But I feel wrecked now because there was a lot of running around and lifting of heavy objects. I smell like a human sized sausage and I am resisting the urge to jump in a bath with the largest glass of vodka and orange the civilised world has ever seen, because...
So the film festival director was hard to get hold of. Spoke to the publicist and she agreed that an emailer would work and I build a story around the answers. I stressed that I must have the answers by tonight because I really want to get a first draft down, this being Friday night and the deadline being Sunday and I have to be at the Timber & Wood extravaganza all day Saturday and Sunday.
I opened my mail and there was an email from the publicist. This is good, I thought, the answers are in. The publicist said the film fest director just announced his resignation and the publicist was wondering if this would affect the questions I wanted to ask him. This is not good, I thought. He still doesn't have the questions?
I added one more relevant question and begged her to tell me I would have the answers tonight, and all is good, the guy is working on them as I write. I was so relieved I wanted to celebrate with a bath and the largest glass of vodka and orange the civilised world has ever seen.
Then Men's Health called about the photo shoot for the story I am doing for them. They really want this to look good and there's an art director and a photographer and the shoot is going to happen in the evening next week as some abandoned 2nd World War tunnels near Taronga Park Zoo. I like that the mag wants to go to so much trouble and everything, but I now have to say to some people I haven't even met before, "Meet me at night in a disused tunnel so that I can take photos of your tattoos."
Thursday, June 01, 2006
I was very pissed off because the play was one I had been looking forward to and the invitation had the words "Gala", "Media", "Opening" and Night" attached. Basically, free booze 'n schmooze. Damnit.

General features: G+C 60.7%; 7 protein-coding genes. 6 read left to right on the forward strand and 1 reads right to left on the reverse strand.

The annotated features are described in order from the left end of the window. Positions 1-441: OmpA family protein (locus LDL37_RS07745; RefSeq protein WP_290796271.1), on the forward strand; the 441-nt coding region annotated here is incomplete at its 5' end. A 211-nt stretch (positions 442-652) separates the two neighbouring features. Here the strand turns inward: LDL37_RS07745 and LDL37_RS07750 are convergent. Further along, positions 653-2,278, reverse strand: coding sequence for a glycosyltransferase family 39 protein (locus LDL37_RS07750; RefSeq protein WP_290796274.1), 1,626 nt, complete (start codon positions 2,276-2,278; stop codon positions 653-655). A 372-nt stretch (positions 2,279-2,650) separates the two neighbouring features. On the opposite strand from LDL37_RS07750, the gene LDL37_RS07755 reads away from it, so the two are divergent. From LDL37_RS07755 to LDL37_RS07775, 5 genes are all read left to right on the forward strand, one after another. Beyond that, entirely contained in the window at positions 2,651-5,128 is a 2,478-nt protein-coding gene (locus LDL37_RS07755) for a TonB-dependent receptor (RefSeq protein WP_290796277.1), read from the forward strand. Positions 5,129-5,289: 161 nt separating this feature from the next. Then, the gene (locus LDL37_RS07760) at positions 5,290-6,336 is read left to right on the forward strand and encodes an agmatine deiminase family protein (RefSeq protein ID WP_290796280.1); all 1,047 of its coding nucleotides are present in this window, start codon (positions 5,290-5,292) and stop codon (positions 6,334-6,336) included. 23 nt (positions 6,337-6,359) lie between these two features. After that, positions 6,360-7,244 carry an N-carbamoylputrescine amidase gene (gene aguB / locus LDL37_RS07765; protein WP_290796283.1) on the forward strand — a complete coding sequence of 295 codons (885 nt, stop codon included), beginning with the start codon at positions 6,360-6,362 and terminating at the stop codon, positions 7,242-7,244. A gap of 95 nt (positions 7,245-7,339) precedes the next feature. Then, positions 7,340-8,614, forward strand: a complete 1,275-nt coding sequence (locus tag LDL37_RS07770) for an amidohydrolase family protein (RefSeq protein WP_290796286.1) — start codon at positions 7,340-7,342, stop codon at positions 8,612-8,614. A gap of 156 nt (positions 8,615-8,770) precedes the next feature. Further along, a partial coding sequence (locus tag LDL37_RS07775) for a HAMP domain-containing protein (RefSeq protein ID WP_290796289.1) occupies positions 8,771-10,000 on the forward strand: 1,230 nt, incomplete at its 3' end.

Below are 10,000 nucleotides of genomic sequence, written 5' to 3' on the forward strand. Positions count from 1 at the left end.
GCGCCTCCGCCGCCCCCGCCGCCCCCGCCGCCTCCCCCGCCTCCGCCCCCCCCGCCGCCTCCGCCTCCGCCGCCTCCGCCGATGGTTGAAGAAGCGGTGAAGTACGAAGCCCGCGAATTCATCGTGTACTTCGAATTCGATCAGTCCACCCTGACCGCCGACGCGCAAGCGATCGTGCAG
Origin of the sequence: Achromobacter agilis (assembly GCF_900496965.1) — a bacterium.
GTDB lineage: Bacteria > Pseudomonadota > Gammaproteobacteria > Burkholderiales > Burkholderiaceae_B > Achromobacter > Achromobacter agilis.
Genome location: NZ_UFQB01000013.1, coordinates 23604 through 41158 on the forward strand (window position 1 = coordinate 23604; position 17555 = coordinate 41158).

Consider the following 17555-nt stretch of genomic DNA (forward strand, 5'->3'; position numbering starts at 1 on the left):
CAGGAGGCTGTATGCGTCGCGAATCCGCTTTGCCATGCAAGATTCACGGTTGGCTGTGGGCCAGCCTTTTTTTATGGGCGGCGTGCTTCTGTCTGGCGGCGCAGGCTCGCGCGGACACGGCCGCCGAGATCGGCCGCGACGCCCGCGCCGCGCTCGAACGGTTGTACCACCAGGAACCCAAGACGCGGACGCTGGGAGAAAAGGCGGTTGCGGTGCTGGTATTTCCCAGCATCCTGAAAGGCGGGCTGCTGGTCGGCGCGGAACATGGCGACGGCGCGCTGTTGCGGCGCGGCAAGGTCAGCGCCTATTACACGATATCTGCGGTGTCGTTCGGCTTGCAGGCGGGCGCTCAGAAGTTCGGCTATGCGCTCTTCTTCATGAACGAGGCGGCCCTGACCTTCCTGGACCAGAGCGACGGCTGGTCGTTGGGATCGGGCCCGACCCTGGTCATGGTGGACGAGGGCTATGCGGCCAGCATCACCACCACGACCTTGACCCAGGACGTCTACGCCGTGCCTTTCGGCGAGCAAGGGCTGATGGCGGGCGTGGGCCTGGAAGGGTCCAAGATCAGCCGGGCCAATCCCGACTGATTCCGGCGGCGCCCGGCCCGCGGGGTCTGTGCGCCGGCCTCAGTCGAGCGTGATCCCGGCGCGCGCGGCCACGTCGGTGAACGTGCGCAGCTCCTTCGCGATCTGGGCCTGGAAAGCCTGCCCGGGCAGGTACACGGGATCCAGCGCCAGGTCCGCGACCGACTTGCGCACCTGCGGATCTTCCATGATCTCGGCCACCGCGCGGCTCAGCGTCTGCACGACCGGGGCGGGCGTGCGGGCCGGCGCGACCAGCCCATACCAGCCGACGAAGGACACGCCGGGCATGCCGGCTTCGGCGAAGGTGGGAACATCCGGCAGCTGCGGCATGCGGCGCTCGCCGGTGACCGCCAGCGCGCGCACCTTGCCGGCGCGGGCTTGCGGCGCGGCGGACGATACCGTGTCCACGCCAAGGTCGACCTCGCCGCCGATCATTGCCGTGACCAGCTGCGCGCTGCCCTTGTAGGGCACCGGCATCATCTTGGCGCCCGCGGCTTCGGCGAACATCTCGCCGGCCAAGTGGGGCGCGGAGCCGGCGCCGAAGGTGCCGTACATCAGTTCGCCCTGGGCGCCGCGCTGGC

The artistic director of the festival is hard to pin down, so I've emailed some questions to him via his publicist, I have a vague idea of the direction the story will take and now have to write the story tomorrow night after ANOTHER gruelling day on this mega catering job. So, hopefully answers will be back by the time I finish work (shattered) on Friday night, first draft will emerge later that night, more mega catering Saturday, second draft Saturday night, more goddamned food and people on Sunday, final draft sent to the mag on Sunday night.
In amongst it all yesterday, my Men's Health editor was on the phone and that story is tantalisingly close to being sorted. He has to get back to me with details of the photo shoot, I have to confirm with the six subjects of the story... I actually really quite like deadline stress. I like the phone ringing. I like all the things I never used to like. I want more. I want more deadlines, goddamnit. This is exactly what I had in mind when I quit my job.
What's that Smirnoff? You want to enter me? Okay, coming my love...